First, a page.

The Homer News also did a records request for the other candidates’ voter registrations. Voter registration information for Evensen and Stroozas keeps private their residency addresses. Erickson lists her address as an East Hill Road address, the same address as shown on Kenai Peninsula Borough records. According to borough records, Evensen has a house on Ocean Drive Loop and Stroozas has a house on Don’s Drive off East Skyline Drive. The Evensen, Erickson and Stroozas addresses match those in their candidate declarations. All addresses are in city limits. Evensen, Erickson and Stroozas are all registered to vote in the city and at Homer Precinct No. 2. Evensen updated his registration in July 2019.
In their candidate declarations, Evensen says he has been a city resident since May 2018, Erickson since 1959 (with “forever” scratched out) and Stroozas since December 2006. In APOC filings, Evensen, Erickson and Stroozas used post office boxes as their mailing addresses.
Homer City Code sets criteria for residency for candidates: voter registration within city limits and a 1-year residency requirement. According to the code, “a person is eligible for the office of City Council or the office of Mayor if the person is a voter of the City as prescribed by HCC 4.05.010 and has been a resident within the City for a period of one year immediately preceding the election day on which the person is a candidate.” For the Oct. 1, 2019, election, that would mean having lived within city limits on or before Sept. 30, 2018.
HCC 4.05.010 defines a voter as someone who “has been a resident of the municipality for 30 days immediately preceding the election” and “is registered to vote in State elections at a residence address within the municipality at least 30 days before the municipal election at which the person seeks to vote.”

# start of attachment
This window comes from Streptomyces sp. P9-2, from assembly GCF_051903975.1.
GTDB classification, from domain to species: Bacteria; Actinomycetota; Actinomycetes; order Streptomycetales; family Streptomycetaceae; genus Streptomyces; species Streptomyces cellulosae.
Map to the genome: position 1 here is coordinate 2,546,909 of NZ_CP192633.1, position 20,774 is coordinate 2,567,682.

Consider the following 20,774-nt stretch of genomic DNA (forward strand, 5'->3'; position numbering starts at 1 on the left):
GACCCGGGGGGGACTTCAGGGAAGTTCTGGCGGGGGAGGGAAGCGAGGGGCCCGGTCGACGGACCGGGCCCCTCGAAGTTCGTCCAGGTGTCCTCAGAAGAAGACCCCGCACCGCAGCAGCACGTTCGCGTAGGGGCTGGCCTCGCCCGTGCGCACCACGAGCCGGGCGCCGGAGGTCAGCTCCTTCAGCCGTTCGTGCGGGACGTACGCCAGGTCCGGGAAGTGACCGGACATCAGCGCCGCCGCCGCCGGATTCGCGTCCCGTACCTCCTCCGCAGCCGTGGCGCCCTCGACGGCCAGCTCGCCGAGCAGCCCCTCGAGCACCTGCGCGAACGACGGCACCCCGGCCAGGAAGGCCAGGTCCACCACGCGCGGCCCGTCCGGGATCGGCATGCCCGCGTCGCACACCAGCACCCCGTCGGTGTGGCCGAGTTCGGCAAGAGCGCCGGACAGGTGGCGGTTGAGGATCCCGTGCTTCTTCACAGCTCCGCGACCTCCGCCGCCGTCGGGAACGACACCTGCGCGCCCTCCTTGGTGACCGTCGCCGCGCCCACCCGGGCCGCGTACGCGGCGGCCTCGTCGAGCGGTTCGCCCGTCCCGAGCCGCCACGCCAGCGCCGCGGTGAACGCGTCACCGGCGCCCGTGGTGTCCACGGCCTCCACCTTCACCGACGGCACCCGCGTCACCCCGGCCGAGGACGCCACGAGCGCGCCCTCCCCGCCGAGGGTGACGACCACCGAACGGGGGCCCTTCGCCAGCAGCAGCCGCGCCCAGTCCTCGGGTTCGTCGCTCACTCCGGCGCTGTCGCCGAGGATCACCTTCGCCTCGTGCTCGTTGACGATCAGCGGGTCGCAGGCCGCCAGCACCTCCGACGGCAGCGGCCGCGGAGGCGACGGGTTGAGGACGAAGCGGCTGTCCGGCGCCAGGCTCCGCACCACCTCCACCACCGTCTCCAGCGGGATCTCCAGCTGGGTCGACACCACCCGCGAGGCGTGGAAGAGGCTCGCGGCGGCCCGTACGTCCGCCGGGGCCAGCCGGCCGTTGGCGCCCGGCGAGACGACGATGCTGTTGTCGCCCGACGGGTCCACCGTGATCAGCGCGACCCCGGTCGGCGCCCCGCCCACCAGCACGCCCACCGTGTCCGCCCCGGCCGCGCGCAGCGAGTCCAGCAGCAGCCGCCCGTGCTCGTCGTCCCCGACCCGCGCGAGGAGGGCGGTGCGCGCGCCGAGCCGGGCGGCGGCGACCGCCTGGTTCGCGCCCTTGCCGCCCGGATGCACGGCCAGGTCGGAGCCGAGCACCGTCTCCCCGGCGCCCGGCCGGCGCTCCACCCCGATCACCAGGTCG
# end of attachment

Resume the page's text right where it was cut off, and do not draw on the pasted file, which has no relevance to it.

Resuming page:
Last year, that 30-day registration requirement stopped one candidate when Connor Schmidt attempted to mount a write-in campaign for city council in the October 2018 election. Schmidt had lived in the city for two years, but had neglected to change his voter registration in time.
On the issue of being registered to vote outside city limits within the past year, Jacobsen said, “I don’t know if that’s necessarily a qualifying or disqualifying factor.”
For example, someone could have moved to the city and established residency on or before Sept. 30, 2018, but might not have changed their residency right away. How residency is legally defined or determined would be a question for the city attorney, Jacobsen said.
Jacobsen said the city will follow city code 4.50.010 regarding contesting an election. Under that section, “the City Council shall order such investigative action as it deems appropriate.” If illegal or irregular election practices are alleged, “the City Council shall order an investigation to be made by the City Manager with the assistance of the Clerk and the Attorney,” the code says.
Certification of the election results is on the agenda for the Oct. 14 regular council meeting. Stroozas said he doesn’t think the council will be able to certify the election.
“We may declare the election null and void and call for a redo,” he said.
However, under the city’s conflict of interest rules, “No City official or the City Manager shall participate in any official action in which: 1. The person is the applicant, a party or has a substantial financial interest in the subject of the official action.” Stroozas could have a conflict of interest at the council level. Jacobsen said this question has been posed to the city attorney.